ZL2PD Electronic Sand Timer
Originally designed in 1993 by ZL2PD, this
design is republished on this site with the kind permission of ELEKTOR
magazine (The original English version was published in Elektor across
Europe in various languages back in June 1995)
a microprocessor based version of the original sand and glass type sand
timer. I designed this way back in 1993. More versatile than the
original 3 minute only version, this sand timer, although still based
on silicon, can be set to run from 1 to 99 minutes. Great for children!
This article was originally published in ELEKTOR magazine during 1995,
the English version appearing in June of that year, and in a variety of
other European language versions of the magazine around the same
period. It uses the Philips 87C751 microprocessor which has since been
declared obsolete. However, there are bound to be a few in the odd junk
box, so I asked ELEKTOR if I could republish this article on my website
to permit those chips to be used in something useful. And so, here's
that article, reproduced with their kind permission.
The 87C751 device was one of the smallest members of the 8051 family,
and with very minor changes in the code, the software will run on any
similar chips, from a standard 87C51, or one of the Atmel 89C1051,
89C2051 etc family. The circuit board will need amendment to use these
other devices since they are not able to be plugged straight into the
The Rationale for the Design
Young children find it hard to read the time. The long hand and the
short hand on the clock are frequently mixed up. Digital clocks can be
even more confusing for children, with numbers being read back to
front, even upside down! Curiously, the difficulty with reading the
right time seems to rise to a peak around bedtime, or when something
important has to be done.
An ordinary sand timer is a great solution. It clearly shows how much
time has elapsed, and how much is left. But for avid readers of books,
especially the author's children, the traditional 3 minute sand timer
was not nearly long enough.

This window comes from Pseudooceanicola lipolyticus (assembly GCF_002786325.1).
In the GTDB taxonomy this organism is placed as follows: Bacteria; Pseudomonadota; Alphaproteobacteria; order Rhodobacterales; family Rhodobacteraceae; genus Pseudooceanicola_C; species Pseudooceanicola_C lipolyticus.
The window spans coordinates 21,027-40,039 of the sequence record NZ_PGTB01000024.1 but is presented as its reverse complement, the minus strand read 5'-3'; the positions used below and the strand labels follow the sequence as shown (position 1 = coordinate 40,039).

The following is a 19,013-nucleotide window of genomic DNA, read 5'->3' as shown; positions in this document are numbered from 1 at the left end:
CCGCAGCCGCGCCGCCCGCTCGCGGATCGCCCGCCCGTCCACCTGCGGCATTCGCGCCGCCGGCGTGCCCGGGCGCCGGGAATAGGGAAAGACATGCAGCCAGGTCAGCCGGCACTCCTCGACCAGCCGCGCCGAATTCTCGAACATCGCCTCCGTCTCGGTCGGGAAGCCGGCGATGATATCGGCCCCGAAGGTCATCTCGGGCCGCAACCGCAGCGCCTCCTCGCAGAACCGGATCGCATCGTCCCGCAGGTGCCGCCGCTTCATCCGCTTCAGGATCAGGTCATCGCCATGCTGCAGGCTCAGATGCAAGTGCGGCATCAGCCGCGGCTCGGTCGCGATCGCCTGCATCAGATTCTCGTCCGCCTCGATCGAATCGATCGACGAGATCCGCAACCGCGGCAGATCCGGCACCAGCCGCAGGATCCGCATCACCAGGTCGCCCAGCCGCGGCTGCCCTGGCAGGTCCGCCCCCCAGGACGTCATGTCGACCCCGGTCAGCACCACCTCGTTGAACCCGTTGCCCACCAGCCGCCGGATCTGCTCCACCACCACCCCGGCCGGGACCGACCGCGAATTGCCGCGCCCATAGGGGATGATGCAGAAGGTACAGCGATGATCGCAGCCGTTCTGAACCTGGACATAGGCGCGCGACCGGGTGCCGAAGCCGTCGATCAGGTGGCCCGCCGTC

This electronic sand timer was the solution I came up with to solve the
problem. It is programmable, allowing for timed durations of up to 99
minutes. It is also very colourful. Even when not in use, it serves as
a useful 'night light' for children who need some help in getting off
to sleep. In operation, it simulates the falling sand grains of the
original, and allows children to quickly judge how long it has to run
before the lights go out. Or, to be truthful, the time to run until the
next appeal for more time to higher authorities.
To keep the project as simple as possible, the sand timer only uses one
chip, a small 8051-family single chip microcontroller. The chip drives
the display, reads the switches, sounds the alarm, and counts the time.
With only a few parts required to this busy little chip, the sand timer
is also quick and easy to make.
The original prototype is still in use. Pictured at the top of this
page, the prototype has a slightly different layout to that published
by Elektor. It has pushbuttons on the right hand side, and ta slide
switch for turning the power on and off.
The 87C751 Microcontroller
The microcontroller used in the sand timer is from the 8051 family.
Originally developed by Intel, versions of the 8051 are also made by a
number of other companies. One of these, Philips Semiconductors,
produce a range of 8051 variants to meet different applications, and
the sand timer uses one of the smallest family members, the 87C751.
It's no longer available, but similar compatible devices are available
from other suppliers.
As for almost all single chip microcontrollers, the 87C751 includes
EPROM (erasable programmable read-only memory), RAM (random access
memory), CPU (central processing unit) functions and I/O (input/output)
pins. The micro has three ports with a total of 16 I/O lines, two
interrupt pins, several special timer input pins, in addition to two
versatile internal timers. The Philips "I2C" special serial control bus
is also implemented on the chip, for use with the wide variety of
specialised interface chips available in the I2C family.
Manufactured in CMOS technology, the 87C751 has a low current
consumption and heat dissipation. The chip can be placed in several
idle modes where it waits for some signal requiring it to act. In this
quasi-sleep mode, it only draws a few micro amps of current.
The I/O pins can be programmed into a variety of modes. Some pins share
functions, and may be used either for direct I/O or for some interrupt